“Under-resourced health systems in countries around the world, where a significant proportion of health services are provided by nongovernmental organizations, are facing an impossible choice,” said Girard. “The Global Gag Rule must be ended before it becomes a pervasive killer.”
The report is clear: by erecting barriers to services, disrupting efforts to strengthen health systems and undermining evidence-based health policies, the Global Gag Rule jeopardizes people’s lives. A previous iteration of the Gag Rule resulted in an increase in unintended pregnancies, abortions, and maternal deaths in sub-Saharan African countries during the George W. Bush administration. The Global Gag Rule also had far-reaching negative effects, such as deterring HIV prevention efforts.
IWHC’s recommendations to stop or mitigate the deadly impact of the Gag Rule include:
- Permanently repeal the Global Gag Rule through legislation. Congress must pass legislation not only to terminate the current incarnation of the Gag Rule, but also to permanently end the president’s ability to reinstate this harmful policy in the future.
- As long as the Global Gag Rule is in effect, develop and share clear guidelines for implementation with all recipients of US global health funding, including sub-award recipients and local organizations. Until the Global Gag Rule is repealed, the State Department, USAID, and other agencies must provide better, clearer, and more consistent guidance for organizations faced with signing the Global Gag Rule, and should create a mechanism for addressing questions and confusion.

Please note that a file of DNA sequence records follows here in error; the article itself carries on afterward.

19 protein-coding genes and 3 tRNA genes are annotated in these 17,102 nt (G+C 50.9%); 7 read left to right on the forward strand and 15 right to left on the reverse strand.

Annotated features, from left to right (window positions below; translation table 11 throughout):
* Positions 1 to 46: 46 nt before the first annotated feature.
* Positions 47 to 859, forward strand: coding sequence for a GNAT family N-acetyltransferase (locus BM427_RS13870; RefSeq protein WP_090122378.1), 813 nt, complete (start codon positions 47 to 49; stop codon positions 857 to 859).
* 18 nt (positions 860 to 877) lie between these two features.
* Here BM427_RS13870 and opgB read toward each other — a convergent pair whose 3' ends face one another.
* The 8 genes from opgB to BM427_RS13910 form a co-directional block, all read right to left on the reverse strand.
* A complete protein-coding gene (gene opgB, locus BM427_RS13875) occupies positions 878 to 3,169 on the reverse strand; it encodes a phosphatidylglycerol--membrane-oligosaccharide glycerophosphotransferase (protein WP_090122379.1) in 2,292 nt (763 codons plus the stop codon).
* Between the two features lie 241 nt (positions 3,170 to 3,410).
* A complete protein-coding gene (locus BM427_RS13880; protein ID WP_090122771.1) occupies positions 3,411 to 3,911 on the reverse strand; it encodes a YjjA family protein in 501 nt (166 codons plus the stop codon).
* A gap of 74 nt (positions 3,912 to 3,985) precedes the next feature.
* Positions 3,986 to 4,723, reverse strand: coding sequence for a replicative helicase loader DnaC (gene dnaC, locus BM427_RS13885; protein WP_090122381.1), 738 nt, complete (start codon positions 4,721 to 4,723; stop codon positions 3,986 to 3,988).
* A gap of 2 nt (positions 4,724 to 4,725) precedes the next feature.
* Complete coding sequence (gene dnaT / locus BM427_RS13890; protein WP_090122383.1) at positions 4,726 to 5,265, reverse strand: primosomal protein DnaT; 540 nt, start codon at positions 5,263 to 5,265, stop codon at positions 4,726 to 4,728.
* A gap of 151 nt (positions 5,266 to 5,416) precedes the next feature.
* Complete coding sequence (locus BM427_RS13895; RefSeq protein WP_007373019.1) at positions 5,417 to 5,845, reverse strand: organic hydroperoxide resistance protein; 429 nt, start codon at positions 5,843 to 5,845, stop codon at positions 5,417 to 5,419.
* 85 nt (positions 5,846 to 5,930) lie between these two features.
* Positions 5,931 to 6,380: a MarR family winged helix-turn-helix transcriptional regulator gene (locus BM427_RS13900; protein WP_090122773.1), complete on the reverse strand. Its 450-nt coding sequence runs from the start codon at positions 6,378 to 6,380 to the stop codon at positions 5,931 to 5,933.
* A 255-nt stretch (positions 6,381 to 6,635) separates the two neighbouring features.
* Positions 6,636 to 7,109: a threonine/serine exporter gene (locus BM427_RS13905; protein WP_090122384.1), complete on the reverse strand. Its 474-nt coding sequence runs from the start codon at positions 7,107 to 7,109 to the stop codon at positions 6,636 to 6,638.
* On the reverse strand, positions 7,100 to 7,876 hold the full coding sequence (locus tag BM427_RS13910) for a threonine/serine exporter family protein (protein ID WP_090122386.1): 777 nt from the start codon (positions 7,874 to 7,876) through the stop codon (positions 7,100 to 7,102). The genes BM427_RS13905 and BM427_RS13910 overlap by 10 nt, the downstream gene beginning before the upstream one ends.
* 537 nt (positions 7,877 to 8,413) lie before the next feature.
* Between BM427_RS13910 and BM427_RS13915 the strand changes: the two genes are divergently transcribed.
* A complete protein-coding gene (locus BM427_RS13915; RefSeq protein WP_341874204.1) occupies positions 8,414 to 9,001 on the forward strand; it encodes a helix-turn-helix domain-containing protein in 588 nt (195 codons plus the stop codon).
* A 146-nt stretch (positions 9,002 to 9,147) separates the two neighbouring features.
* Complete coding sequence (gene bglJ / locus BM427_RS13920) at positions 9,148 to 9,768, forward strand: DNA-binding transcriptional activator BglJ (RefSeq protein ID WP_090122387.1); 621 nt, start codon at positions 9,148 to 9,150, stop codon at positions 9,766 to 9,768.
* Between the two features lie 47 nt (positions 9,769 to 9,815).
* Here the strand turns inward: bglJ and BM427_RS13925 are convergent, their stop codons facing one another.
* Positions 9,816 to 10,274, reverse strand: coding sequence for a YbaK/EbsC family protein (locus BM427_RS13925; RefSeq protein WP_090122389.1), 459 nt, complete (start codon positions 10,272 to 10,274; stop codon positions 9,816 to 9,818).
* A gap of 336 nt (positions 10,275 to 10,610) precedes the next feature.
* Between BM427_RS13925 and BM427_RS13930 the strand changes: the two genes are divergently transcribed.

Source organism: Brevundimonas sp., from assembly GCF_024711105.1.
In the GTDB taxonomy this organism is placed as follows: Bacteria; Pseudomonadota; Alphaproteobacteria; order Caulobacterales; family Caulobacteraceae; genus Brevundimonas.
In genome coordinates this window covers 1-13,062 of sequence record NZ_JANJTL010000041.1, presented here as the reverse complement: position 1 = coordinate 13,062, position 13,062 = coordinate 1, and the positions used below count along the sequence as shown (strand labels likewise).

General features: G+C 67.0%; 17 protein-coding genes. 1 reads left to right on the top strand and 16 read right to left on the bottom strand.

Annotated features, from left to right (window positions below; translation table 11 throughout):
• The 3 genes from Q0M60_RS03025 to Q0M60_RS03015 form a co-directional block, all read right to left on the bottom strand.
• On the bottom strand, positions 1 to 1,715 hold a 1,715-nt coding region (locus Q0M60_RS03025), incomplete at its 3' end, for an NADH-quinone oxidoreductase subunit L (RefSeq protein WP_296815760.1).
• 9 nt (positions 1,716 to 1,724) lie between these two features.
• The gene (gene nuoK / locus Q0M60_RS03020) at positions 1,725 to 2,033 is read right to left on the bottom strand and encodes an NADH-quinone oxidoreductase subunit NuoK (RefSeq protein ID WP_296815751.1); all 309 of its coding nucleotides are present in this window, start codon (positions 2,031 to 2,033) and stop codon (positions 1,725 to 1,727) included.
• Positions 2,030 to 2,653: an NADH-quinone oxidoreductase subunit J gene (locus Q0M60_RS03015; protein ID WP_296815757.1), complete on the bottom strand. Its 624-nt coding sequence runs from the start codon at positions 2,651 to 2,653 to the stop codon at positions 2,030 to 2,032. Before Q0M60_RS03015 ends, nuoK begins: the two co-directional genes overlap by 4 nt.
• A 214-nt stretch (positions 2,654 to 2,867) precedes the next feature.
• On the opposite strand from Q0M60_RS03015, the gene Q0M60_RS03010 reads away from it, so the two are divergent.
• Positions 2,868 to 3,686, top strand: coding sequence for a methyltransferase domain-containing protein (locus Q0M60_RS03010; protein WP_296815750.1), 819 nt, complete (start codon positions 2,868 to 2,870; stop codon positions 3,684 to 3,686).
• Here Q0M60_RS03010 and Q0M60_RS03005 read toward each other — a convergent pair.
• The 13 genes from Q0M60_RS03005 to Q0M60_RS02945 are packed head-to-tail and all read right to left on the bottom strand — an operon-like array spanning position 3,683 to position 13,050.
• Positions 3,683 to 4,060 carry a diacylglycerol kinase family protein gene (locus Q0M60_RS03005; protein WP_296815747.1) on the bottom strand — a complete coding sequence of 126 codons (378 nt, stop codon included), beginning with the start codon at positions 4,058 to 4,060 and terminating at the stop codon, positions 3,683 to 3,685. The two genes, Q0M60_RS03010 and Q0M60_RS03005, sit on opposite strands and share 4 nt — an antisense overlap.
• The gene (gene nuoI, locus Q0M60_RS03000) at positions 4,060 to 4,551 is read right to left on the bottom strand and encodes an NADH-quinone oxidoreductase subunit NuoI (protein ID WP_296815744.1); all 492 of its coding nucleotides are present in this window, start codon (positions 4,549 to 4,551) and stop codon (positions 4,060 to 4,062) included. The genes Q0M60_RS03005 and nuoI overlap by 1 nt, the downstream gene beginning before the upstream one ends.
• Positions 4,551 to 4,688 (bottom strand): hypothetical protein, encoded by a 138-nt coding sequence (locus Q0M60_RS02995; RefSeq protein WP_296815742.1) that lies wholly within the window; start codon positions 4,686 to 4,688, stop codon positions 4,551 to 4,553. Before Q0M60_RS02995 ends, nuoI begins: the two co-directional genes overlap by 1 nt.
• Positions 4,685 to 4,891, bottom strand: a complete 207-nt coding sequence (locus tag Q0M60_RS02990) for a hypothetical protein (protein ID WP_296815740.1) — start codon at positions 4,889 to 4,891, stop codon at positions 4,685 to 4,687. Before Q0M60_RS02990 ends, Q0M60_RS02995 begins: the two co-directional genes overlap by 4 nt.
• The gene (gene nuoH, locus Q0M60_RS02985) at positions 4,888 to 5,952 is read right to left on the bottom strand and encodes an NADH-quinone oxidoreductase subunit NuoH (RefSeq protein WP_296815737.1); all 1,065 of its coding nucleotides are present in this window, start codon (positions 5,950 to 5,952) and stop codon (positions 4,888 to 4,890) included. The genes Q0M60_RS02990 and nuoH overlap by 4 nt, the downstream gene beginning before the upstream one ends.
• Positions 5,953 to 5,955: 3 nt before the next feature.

- Any US government review process of this policy must be consultative, transparent, comprehensive and action-oriented. To be credible, any future review must create a process of evaluating the impact of the policy and understanding both its short- and long-term implications. Any review must specifically address the impacts of the policy on low-income, marginalized and rural populations, with particular focus on adolescent girls, LGBTQ+ individuals, ethnic and racial minorities, and indigenous women.
- Document instances of misapplication, over-application, and the chilling effects of the policy on women and girls around the world. Any US government review of this policy must look at the ways the policy is being misapplied, and the impacts of this chilling effect on the delivery of legal and permissible services, like contraceptives, post-abortion care, and referrals for abortion services in cases of rape, incest, or a life-endangering pregnancy.
- Donor governments, international and regional organizations should seek to close the funding gap by increasing funding while prioritizing local and community-based organizations. Donors should document the impact of the Gag Rule on their own and their partner’s work and make these findings public.
- Recipient governments should break the silence and provide their own documentation of how the Global Gag Rule undermines local health efforts responsive to the needs of local populations to whom these governments are accountable.
Note to Editors:
Over the past year, IWHC along with grantee partners in Kenya, Nigeria, and South Africa, conducted 59 interviews with civil society organizations, health service providers, anti-abortion groups, and government agencies across the three countries. The partner organizations were: Trust for Indigenous Culture and Health (Kenya), Education as a Vaccine (Nigeria), and the Critical Studies in Sexuality and Reproduction unit at Rhodes University (South Africa). Experts are available for interviews in all three African countries and in the US.
Click here to download “Reality Check: Year One Impact of Trump’s Global Gag Rule.”
Video Asset: View the story of Monica Oguttu, a Kenyan health activist whose organization, the Kisumu Medical and Education Trust, is threatened by the Global Gag Rule.